All post-perinatal infant deaths occurring within a one-year period in 10 cities in the State of Rio Grande do Sul (Brazil), the metropolitan area of Porto Alegre included, were investigated in a case-control study. Seventy-two sudden infant deaths (SID) were identified through a complex monitoring system. These were investigated in detail through medical interviews with the children's parents and through the review of medical records. Such deaths were more common in males, during the first three months of life, and in the winter. The comparison of each case with two neighborhood control infants through multiple conditional logistic regression identified the following risk factors: low socio-economic level (measured by family income and maternal education), low birthweight, presence of other children in the household, low maternal age, maternal smoking, and mixed or artificial feeding. None of the 72 deaths had been certified as such by the physicians who filled in the death certificates, the majority of which referred to 'bronchopneumonia' as the undereying cause.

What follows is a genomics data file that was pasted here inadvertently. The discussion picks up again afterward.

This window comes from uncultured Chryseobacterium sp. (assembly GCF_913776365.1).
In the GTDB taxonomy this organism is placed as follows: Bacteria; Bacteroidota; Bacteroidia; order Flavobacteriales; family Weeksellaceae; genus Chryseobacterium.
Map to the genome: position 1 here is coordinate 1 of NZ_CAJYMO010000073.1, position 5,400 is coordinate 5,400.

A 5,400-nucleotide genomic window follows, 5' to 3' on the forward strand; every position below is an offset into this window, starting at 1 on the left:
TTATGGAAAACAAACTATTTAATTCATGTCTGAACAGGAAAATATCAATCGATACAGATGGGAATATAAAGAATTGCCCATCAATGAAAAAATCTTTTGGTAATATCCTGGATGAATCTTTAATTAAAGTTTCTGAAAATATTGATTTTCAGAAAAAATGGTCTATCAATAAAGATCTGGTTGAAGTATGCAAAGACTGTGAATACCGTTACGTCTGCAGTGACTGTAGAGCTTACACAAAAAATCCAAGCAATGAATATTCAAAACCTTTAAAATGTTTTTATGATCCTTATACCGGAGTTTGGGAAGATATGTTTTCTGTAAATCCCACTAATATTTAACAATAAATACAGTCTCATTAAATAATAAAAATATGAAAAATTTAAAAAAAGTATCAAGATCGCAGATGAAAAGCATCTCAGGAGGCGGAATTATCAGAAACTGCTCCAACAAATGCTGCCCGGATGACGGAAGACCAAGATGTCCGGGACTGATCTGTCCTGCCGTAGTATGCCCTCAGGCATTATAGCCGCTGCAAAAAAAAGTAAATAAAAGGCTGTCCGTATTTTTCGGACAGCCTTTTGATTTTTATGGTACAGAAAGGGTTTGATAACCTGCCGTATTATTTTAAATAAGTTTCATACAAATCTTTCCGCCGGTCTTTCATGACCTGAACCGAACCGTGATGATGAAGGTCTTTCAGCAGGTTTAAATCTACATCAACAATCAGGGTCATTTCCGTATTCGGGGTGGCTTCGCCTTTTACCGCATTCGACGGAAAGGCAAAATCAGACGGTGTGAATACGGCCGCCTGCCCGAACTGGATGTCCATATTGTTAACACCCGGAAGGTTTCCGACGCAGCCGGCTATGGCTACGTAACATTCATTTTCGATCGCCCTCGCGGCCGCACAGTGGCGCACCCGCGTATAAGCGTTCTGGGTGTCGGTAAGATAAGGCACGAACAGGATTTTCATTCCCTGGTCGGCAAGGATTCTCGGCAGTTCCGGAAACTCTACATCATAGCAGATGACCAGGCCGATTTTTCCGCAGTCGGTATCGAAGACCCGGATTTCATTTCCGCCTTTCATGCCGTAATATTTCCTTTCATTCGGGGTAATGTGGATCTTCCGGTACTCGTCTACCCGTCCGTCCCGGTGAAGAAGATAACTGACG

|Original language||English (US)|
|Number of pages||7|
|Journal||Revista de Saude Publica|
|State||Published - 1987|
ASJC Scopus subject areas
- Public Health, Environmental and Occupational Health